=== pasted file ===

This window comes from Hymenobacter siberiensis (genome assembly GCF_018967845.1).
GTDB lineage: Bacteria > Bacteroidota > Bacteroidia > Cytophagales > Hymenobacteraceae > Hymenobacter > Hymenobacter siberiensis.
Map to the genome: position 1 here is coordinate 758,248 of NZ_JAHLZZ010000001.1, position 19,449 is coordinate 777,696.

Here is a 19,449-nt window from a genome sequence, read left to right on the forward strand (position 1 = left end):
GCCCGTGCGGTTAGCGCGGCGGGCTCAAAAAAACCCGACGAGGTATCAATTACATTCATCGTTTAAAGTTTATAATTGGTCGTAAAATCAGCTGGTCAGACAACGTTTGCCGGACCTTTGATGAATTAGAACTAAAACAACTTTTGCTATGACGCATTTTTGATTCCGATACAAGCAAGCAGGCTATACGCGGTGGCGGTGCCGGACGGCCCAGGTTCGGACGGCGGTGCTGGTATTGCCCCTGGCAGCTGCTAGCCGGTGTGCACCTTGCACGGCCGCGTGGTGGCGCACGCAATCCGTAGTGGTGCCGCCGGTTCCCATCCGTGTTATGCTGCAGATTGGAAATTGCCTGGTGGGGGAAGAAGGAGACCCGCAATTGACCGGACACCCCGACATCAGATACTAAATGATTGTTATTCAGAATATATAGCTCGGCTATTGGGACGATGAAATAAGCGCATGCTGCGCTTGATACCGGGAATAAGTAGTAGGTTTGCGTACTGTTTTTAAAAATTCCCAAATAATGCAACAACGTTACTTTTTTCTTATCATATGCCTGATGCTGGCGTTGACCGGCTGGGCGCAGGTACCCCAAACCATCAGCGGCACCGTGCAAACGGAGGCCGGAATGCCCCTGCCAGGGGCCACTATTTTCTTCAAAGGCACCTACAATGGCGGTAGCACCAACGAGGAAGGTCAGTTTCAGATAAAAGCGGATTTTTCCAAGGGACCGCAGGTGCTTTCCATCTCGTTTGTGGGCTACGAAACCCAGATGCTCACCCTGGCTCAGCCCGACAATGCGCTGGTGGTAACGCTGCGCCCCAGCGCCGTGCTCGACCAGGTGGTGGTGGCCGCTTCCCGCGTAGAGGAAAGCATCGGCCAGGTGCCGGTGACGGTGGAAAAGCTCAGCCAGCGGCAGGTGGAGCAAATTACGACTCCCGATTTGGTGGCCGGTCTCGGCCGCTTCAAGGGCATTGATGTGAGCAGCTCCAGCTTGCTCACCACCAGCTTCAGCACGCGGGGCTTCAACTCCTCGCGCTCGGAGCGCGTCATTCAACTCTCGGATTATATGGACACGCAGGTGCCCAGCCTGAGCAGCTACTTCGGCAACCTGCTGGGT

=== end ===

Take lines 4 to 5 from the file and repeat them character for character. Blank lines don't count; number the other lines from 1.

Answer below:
Here is a 19,449-nt window from a genome sequence, read left to right on the forward strand (position 1 = left end):
GCCCGTGCGGTTAGCGCGGCGGGCTCAAAAAAACCCGACGAGGTATCAATTACATTCATCGTTTAAAGTTTATAATTGGTCGTAAAATCAGCTGGTCAGACAACGTTTGCCGGACCTTTGATGAATTAGAACTAAAACAACTTTTGCTATGACGCATTTTTGATTCCGATACAAGCAAGCAGGCTATACGCGGTGGCGGTGCCGGACGGCCCAGGTTCGGACGGCGGTGCTGGTATTGCCCCTGGCAGCTGCTAGCCGGTGTGCACCTTGCACGGCCGCGTGGTGGCGCACGCAATCCGTAGTGGTGCCGCCGGTTCCCATCCGTGTTATGCTGCAGATTGGAAATTGCCTGGTGGGGGAAGAAGGAGACCCGCAATTGACCGGACACCCCGACATCAGATACTAAATGATTGTTATTCAGAATATATAGCTCGGCTATTGGGACGATGAAATAAGCGCATGCTGCGCTTGATACCGGGAATAAGTAGTAGGTTTGCGTACTGTTTTTAAAAATTCCCAAATAATGCAACAACGTTACTTTTTTCTTATCATATGCCTGATGCTGGCGTTGACCGGCTGGGCGCAGGTACCCCAAACCATCAGCGGCACCGTGCAAACGGAGGCCGGAATGCCCCTGCCAGGGGCCACTATTTTCTTCAAAGGCACCTACAATGGCGGTAGCACCAACGAGGAAGGTCAGTTTCAGATAAAAGCGGATTTTTCCAAGGGACCGCAGGTGCTTTCCATCTCGTTTGTGGGCTACGAAACCCAGATGCTCACCCTGGCTCAGCCCGACAATGCGCTGGTGGTAACGCTGCGCCCCAGCGCCGTGCTCGACCAGGTGGTGGTGGCCGCTTCCCGCGTAGAGGAAAGCATCGGCCAGGTGCCGGTGACGGTGGAAAAGCTCAGCCAGCGGCAGGTGGAGCAAATTACGACTCCCGATTTGGTGGCCGGTCTCGGCCGCTTCAAGGGCATTGATGTGAGCAGCTCCAGCTTGCTCACCACCAGCTTCAGCACGCGGGGCTTCAACTCCTCGCGCTCGGAGCGCGTCATTCAACTCTCGGATTATATGGACACGCAGGTGCCCAGCCTGAGCAGCTACTTCGGCAACCTGCTGGGT